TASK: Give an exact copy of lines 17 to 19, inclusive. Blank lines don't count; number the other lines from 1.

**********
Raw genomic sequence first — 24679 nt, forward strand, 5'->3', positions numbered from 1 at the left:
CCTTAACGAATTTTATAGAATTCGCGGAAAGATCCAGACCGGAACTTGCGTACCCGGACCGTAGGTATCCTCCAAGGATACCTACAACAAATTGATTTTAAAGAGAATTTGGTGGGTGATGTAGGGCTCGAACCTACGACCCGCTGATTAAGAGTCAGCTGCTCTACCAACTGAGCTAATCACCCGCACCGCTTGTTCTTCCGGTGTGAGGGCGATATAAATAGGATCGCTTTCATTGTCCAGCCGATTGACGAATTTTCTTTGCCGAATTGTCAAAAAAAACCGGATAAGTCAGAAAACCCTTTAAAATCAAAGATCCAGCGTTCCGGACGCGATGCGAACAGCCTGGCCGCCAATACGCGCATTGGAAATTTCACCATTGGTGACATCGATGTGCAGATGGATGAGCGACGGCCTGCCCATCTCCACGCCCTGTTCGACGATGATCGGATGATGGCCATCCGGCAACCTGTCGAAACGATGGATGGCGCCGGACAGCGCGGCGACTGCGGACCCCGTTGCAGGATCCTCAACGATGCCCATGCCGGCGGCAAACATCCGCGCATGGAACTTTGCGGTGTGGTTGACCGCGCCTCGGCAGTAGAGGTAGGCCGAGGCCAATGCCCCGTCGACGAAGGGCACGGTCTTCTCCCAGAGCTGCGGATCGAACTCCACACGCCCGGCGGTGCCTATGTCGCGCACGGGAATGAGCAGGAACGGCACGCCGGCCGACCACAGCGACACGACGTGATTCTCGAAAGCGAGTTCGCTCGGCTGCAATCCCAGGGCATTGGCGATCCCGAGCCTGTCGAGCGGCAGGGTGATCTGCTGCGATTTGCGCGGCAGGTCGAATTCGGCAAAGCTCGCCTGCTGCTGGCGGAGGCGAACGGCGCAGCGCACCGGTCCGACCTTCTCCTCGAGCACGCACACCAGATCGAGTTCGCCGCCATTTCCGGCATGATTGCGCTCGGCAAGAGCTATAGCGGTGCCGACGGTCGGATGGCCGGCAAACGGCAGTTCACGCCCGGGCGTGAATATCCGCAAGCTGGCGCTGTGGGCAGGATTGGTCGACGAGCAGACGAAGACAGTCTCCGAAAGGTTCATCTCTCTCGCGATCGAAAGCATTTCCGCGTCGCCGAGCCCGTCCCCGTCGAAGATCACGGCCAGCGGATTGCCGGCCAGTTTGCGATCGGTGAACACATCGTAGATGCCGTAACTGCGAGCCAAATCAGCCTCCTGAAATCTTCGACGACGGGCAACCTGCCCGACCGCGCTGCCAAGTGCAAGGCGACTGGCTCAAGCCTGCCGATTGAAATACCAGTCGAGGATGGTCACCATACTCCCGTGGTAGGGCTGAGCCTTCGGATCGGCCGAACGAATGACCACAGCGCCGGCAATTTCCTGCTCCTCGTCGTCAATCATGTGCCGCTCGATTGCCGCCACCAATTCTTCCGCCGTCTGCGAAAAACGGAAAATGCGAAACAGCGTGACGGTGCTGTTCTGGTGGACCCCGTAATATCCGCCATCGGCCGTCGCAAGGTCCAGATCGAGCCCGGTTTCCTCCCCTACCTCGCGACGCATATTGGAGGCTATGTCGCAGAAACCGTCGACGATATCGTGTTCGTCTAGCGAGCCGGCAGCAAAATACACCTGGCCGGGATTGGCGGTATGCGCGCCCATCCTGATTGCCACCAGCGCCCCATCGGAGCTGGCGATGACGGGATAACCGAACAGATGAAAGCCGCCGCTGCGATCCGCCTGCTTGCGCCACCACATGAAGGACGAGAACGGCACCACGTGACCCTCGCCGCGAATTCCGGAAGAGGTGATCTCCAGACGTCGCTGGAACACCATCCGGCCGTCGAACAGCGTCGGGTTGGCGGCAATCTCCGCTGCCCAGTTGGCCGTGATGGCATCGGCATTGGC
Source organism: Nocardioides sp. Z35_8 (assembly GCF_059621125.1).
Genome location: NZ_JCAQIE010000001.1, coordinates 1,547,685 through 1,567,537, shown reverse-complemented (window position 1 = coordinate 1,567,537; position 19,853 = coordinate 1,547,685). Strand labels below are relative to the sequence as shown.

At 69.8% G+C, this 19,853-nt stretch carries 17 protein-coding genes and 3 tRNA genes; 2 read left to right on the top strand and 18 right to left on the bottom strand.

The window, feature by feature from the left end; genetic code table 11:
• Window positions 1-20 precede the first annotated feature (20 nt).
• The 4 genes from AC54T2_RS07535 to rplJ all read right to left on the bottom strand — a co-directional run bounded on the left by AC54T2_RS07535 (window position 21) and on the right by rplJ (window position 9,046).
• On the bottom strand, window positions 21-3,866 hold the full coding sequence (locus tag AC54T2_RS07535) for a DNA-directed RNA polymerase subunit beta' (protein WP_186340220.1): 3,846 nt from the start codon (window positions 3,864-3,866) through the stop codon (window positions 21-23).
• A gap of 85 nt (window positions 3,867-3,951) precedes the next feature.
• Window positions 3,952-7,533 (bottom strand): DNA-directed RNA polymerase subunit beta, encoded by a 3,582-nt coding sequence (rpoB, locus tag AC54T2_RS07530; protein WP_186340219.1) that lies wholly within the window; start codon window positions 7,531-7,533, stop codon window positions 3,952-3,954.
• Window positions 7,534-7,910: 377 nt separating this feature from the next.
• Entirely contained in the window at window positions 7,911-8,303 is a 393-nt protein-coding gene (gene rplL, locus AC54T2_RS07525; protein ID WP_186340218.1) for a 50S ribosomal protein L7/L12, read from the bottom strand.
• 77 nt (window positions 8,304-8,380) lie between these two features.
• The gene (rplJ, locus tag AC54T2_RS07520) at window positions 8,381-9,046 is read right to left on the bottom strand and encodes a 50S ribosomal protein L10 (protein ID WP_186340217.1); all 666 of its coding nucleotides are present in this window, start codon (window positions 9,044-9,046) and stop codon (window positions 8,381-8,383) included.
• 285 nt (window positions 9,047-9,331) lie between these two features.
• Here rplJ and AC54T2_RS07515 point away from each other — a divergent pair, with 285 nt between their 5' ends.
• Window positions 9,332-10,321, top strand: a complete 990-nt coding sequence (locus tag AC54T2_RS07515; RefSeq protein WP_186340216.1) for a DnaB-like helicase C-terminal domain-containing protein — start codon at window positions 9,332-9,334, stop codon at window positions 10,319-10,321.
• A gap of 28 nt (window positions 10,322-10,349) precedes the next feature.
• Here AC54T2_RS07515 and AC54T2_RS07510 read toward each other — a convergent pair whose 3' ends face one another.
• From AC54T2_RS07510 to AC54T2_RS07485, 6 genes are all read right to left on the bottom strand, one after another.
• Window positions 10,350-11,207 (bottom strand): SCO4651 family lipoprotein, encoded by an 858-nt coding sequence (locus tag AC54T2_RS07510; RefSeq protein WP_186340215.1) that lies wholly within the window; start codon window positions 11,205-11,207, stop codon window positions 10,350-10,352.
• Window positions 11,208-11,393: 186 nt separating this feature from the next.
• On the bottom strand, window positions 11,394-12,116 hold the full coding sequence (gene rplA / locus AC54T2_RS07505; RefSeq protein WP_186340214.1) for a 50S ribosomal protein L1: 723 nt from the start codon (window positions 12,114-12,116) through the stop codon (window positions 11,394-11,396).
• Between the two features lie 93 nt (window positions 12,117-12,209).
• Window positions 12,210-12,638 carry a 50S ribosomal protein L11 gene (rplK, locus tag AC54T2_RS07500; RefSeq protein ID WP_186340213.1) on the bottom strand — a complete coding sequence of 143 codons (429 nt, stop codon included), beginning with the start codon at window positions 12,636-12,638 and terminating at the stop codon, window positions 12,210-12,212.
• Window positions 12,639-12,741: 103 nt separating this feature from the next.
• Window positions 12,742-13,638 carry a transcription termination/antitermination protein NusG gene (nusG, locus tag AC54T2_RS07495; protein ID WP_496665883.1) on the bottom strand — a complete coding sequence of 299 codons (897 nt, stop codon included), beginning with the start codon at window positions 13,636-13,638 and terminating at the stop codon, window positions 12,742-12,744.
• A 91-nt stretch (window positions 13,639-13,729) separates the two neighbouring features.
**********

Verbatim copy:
• Here rplJ and AC54T2_RS07515 point away from each other — a divergent pair, with 285 nt between their 5' ends.
• Window positions 9,332-10,321, top strand: a complete 990-nt coding sequence (locus tag AC54T2_RS07515; RefSeq protein WP_186340216.1) for a DnaB-like helicase C-terminal domain-containing protein — start codon at window positions 9,332-9,334, stop codon at window positions 10,319-10,321.
• A gap of 28 nt (window positions 10,322-10,349) precedes the next feature.